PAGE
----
In his original pro se points, Jester argues how each of the four victims lied in her testimony. In its response, the State fairly characterizes Jester's pro se points as a challenge to the sufficiency of the evidence. The State contends that a challenge to the sufficiency of the evidence is not preserved for appeal because he failed to make a specific directed-verdict motion at trial. In order to challenge the sufficiency of the evidence on appeal, a specific directed-verdict motion identifying the elements not proved by the State must be made at both the close of the State's case-in-chief and at the close of all the evidence. See Ark. R. Crim. P. 33.1; Eastin v. State, 370 Ark. 10, 15, 257 S.W.3d 58, 62-63 (2007). Alternatively, the State responds that there is sufficient evidence to support the convictions, noting that Jester's allegations that the victims lied goes to the credibility of each victim's testimony and that the testimony of the victim describing the sexual contact need not be corroborated and is enough to sustain the conviction. See Jeffries v. State, 2014 Ark. 239, at 5, 434 S.W.3d 889, 893 ("[I]t is the function of the jury, not the reviewing court, to evaluate the credibility of the witnesses and resolve any inconsistencies in the evidence."); see also Europe v. State, 2015 Ark.App. 460, at 4, 468 S.W.3d 792, 795 (stating the principle that the uncorroborated testimony of a rape victim, which is sufficient to support a conviction if the testimony satisfies the statutory elements of rape, also applies to sexual offenses other than rape).

         In his additional pro se points, Jester makes nine allegations. In its response, the State accurately notes that six of the points involve allegations of ineffective assistance of counsel.[2] Claims of ineffective assistance of counsel will not be considered on direct appeal unless the issues have been considered by the circuit court. Gordon v. State, 2015 Ark. 344, at 4, 470 S.W.3d 673, 675. In the remaining three points, Jester contends that no DNA evidence was introduced, that the alleged victims were all coached by the same child-advocacy person and gave almost the exact same testimony, and that opinions of the alleged victims and families were shared with the public on social media. The State responds that the three remaining arguments were not argued in the circuit court and are thus not preserved for appeal. The law is well settled that to preserve an issue for appeal, a defendant must object at the first opportunity. Id. The State contends that to the extent Jester's assertion that no DNA evidence was introduced is a challenge to the sufficiency of the evidence, it previously addressed the issue in response to Jester's original points and which we addressed above. Finally, the State also asserts that Jester does not allege a trial error occurred in regard to his pro se point that the opinions of the victims and their families were shared with the public on social media and further that Jester's counsel objected to and successfully removed jurors who had been influenced by social media, as addressed in counsel's no-merit brief. We agree with the State that Jester's pro se points do not support an appeal because they are either not preserved or do not support reversal.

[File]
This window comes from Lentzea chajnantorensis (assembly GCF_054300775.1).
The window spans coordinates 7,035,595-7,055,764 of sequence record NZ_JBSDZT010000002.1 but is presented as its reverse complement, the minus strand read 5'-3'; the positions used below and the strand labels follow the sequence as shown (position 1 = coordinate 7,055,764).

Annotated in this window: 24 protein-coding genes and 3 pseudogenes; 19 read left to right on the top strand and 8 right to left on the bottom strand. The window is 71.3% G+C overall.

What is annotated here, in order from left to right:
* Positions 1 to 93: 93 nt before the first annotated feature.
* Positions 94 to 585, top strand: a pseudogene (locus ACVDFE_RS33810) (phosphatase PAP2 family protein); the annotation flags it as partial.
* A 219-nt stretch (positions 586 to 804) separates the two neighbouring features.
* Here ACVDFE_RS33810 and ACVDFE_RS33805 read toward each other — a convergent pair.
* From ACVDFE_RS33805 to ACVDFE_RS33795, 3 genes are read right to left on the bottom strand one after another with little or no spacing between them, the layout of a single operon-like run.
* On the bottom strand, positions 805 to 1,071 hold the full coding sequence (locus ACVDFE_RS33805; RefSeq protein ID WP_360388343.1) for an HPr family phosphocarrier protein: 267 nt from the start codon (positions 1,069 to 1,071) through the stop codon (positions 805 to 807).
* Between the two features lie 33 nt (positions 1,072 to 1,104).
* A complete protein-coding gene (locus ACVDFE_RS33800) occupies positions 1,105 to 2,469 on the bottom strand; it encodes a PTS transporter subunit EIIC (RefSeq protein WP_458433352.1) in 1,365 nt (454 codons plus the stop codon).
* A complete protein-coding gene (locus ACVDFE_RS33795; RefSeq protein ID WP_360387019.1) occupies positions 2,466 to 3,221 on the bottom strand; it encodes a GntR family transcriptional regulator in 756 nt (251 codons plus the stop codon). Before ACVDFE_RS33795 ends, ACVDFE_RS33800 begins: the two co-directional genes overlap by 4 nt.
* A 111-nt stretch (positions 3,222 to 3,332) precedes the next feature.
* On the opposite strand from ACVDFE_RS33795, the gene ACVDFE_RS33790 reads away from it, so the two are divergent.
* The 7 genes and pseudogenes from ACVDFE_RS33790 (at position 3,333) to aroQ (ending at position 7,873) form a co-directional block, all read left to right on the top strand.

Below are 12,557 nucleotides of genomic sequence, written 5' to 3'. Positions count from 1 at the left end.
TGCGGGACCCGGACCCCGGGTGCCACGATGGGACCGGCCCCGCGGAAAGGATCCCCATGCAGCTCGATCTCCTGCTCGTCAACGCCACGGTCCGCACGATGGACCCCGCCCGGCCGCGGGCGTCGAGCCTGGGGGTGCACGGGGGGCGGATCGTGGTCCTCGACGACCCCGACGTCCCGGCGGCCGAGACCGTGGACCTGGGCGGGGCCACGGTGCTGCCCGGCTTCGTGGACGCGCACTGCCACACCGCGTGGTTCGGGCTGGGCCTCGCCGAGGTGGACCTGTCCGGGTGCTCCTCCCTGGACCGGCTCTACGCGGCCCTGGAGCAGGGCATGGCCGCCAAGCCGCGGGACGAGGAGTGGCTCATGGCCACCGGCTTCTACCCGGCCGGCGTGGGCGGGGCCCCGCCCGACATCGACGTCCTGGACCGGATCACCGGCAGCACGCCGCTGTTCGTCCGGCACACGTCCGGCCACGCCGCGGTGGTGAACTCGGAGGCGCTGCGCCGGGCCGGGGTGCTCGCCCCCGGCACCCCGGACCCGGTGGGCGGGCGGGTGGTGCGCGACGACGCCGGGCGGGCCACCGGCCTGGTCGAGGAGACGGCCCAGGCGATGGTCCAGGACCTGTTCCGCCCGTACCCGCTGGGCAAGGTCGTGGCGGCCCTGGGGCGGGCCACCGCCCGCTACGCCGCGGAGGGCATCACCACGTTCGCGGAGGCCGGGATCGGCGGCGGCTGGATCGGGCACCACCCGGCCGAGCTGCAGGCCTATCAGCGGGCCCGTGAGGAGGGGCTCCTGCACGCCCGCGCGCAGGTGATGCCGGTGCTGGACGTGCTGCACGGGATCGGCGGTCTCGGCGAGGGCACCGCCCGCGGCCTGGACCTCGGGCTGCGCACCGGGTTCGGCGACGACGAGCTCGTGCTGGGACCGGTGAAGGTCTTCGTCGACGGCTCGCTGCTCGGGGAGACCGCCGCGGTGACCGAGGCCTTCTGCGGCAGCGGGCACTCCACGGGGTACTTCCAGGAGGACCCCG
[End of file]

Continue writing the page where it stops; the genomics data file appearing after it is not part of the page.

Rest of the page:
The test for filing a no-merit brief is not whether there is any reversible error but whether an appeal would be wholly frivolous. House v. State, 2015 Ark.App. 280. Based on our review of the record and the brief presented, we find that there has been compliance with Rule 4-3(k) and that there is no merit to an appeal. We also conclude that there is no merit to Jester's pro se points. Consequently, we grant counsel's motion to withdraw and affirm the convictions.

         Affirmed; motion to withdraw granted.

          Gladwin and ...